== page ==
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By Paul Spicker

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This is a difficult injunction to accept, because at root most of us think the moral choices we make are better than the alternatives – that is why we make them. The idea that moral codes and norms apply only to ourselves and no one else is incoherent. The argument for tolerance is partly that we should do as we wish to be done by, and partly that tolerance is itself a virtue, but also that we all need to understand that we just might be mistaken. Some people would argue that, beyond tolerance, diversity should be valued in itself.

There is also a practical argument, 30 Liberty that prohibition does not work. But the argument from capacity runs against this: the choice to become addicted, like the choice to be a slave, denies freedom for the future. Defending that in terms of freedom is self-contradictory. This is not an exhaustive list. Other examples include consent to serious bodily harm, restrictions on the sale of body organs, and a range of measures taken to protect children from exploitation. If there are certain actions which deny freedom, it must be true that preventing those actions enhances it.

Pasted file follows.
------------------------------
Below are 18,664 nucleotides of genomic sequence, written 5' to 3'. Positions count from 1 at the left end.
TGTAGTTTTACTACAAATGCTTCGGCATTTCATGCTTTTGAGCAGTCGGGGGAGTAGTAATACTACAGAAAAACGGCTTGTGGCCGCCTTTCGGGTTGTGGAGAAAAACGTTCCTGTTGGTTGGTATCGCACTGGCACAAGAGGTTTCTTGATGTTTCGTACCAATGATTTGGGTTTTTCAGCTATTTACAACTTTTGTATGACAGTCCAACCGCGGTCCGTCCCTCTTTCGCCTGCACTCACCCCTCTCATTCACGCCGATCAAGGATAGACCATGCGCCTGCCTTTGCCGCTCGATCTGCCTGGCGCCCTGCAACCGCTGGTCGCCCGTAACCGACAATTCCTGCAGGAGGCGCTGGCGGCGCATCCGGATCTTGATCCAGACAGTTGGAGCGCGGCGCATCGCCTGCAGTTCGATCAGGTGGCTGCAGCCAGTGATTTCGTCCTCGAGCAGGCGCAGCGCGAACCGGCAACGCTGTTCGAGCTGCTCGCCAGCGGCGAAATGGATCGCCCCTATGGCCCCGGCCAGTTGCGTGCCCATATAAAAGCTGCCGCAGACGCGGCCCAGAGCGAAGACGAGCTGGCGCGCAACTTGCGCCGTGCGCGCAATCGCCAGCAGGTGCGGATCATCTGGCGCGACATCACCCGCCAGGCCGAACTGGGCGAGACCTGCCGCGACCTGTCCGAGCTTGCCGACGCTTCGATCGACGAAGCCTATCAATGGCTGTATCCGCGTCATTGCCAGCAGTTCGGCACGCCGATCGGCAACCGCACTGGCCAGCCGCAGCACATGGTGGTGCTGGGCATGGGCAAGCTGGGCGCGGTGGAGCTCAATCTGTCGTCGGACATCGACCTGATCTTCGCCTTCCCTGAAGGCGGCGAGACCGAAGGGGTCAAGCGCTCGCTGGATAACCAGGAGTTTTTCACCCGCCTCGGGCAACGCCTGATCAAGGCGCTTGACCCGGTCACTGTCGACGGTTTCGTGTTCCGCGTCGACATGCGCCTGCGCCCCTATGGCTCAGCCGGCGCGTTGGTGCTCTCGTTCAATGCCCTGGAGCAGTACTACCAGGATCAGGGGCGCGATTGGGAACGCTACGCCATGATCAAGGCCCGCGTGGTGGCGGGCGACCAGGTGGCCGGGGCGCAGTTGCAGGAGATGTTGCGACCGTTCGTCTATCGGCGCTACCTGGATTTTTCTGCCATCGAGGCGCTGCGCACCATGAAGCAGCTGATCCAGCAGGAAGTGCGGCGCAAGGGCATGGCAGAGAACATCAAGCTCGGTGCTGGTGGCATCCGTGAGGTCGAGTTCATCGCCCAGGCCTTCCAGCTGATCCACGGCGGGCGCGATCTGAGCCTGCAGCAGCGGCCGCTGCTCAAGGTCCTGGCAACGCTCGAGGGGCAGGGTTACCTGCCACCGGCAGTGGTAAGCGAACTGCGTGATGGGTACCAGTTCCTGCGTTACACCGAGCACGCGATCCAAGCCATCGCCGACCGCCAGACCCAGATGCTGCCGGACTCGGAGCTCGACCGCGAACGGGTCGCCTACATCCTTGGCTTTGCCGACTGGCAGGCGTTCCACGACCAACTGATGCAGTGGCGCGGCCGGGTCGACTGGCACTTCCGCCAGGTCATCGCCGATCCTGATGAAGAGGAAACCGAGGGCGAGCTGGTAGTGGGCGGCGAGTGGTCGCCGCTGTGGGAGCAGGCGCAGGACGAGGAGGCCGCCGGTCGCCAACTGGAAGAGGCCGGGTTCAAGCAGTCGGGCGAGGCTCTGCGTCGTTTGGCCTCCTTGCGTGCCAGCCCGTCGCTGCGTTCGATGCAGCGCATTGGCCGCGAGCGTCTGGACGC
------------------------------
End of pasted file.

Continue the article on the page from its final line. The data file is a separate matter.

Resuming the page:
A persuasive argument can certainly be made that a nation with a market economy or a free press is more likely to be ‘free’ than another, but it does not follow that more freedom is fostered effectively by the most libertarian position (unregulated trade, or the freedom claimed by pornographers). The reason for this is that the freedoms of each person have to be viewed in context: freedom in one sense has to be set against freedom in others, the freedom of one person may infringe on the freedom of other people, and the value of freedom depends on the value of the actions it is protecting.

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